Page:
Anne-Louis Girodet de Roussy-Trioson

Malvina Mourning the death of her Fiancé Oscar (About 1802)

About this artwork

A pupil of Jacques-Louis David, Girodet trained in France and Rome, but drew less on classical sources than on the epic myths of the Gaelic bard Ossian. The poems of Ossian, the creation of the Scottish writer James Macpherson, were published in Edinburgh in the 1760s and became the equivalent in northern Europe of Homer’s classical tales. Napoleon was particularly obsessed with this cycle of poems and in about 1801 he commissioned Ossianic subjects from Girodet and François Gérard for his château at Malmaison to the west of Paris. In this small, quick sketch, Girodet illustrates a scene in which Malvina mourns the death of her lover, Oscar, son of Ossian. To distract her from her grief, Ossian sings of his own heroic exploits in Croma, an ancient kingdom in Ireland.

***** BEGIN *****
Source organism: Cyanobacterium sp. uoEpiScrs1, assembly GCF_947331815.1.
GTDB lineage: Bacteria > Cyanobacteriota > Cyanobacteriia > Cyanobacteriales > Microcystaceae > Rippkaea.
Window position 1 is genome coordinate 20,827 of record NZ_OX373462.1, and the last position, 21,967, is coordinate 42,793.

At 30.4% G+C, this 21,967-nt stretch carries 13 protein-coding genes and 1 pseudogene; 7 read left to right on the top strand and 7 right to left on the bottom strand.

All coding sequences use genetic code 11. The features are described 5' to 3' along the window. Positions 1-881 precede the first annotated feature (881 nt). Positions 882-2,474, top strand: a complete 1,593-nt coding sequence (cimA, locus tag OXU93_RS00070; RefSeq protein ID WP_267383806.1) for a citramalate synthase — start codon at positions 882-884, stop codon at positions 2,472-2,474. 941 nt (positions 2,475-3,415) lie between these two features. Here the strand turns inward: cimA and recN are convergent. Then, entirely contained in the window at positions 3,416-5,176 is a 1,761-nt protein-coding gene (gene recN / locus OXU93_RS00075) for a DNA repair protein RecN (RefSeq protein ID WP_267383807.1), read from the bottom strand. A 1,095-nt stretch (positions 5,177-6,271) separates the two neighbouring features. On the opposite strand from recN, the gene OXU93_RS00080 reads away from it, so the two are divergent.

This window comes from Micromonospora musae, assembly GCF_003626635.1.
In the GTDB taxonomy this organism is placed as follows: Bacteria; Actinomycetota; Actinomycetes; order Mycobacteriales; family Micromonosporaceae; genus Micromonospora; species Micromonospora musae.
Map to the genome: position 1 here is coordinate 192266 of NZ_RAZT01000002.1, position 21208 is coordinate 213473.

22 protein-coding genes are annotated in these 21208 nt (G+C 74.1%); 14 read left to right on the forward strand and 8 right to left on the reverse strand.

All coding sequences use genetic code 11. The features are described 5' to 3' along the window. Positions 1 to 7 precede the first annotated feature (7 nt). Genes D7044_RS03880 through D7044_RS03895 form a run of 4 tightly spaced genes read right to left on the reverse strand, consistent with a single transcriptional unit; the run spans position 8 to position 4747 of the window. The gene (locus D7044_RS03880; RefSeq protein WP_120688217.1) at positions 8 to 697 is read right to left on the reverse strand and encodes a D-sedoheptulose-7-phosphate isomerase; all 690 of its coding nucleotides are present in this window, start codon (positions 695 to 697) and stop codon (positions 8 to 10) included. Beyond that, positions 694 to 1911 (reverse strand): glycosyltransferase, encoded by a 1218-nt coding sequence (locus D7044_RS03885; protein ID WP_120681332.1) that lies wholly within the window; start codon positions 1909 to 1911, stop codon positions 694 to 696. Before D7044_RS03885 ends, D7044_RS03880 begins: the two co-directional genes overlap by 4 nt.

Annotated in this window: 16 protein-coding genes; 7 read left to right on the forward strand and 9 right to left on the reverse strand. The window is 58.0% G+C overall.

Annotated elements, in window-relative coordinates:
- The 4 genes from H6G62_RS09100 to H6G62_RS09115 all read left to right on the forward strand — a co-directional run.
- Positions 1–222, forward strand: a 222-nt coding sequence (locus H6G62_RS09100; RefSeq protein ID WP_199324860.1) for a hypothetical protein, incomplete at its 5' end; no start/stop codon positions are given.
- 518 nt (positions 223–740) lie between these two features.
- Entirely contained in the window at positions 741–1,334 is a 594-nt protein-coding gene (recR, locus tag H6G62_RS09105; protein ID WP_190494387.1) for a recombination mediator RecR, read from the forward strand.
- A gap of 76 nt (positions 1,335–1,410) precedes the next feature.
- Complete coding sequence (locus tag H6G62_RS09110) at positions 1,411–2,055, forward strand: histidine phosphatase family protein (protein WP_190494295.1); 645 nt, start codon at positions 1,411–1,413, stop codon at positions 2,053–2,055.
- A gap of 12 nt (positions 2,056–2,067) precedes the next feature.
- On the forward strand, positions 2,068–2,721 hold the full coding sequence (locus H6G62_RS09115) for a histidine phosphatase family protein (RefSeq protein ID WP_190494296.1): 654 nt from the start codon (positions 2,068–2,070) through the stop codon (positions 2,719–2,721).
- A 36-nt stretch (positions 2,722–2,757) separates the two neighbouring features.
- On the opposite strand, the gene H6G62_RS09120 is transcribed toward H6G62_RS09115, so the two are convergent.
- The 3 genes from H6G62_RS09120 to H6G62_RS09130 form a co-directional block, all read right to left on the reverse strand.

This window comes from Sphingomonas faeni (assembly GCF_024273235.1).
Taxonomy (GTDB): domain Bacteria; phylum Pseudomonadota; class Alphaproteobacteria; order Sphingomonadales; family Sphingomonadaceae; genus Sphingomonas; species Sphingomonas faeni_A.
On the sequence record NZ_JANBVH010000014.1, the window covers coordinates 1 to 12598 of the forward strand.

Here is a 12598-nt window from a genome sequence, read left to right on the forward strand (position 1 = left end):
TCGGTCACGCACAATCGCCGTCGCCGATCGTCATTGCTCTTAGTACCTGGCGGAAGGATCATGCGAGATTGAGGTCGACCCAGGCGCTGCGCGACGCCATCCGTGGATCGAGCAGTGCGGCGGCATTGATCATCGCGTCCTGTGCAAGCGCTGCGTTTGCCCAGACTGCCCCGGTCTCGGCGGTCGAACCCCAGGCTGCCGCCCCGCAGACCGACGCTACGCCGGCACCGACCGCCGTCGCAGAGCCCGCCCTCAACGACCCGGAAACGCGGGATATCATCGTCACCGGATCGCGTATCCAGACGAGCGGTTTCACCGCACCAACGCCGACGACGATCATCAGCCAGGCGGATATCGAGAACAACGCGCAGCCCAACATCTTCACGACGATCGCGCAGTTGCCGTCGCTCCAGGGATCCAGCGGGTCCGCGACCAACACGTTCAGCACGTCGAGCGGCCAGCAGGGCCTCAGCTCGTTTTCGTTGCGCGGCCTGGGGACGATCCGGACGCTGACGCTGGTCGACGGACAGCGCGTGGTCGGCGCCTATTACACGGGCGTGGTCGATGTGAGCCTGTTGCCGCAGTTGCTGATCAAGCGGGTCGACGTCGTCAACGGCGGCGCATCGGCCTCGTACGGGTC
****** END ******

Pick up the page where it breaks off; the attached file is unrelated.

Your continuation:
Anne-Louis Girodet de Roussy-Trioson

Anne-Louis Girodet de Roussy-Trioson

Girodet had a difficult and at times unpleasant personality, although he was one of the most talented and individual of all Jacques-Louis David’s major pupils. He entered David’s studio in 1784, winning the Prix de Rome in 1789. He left for Rome in 1790, where he began to move away from the strict neo-classicism advocated by David. He was forced to leave Rome on account of anti-French feeling during the Revolution and spent time in Naples, Venice and Genoa, returning to Paris in 1795. He sealed his reputation with the ‘Portrait of Madame Lange as Danaë’ (Institute of Art, Minneapolis) and the ‘Deluge’ (Louvre, Paris). Girodet was also a prolific writer, and his collected works appeared in a posthumous publication of 1829.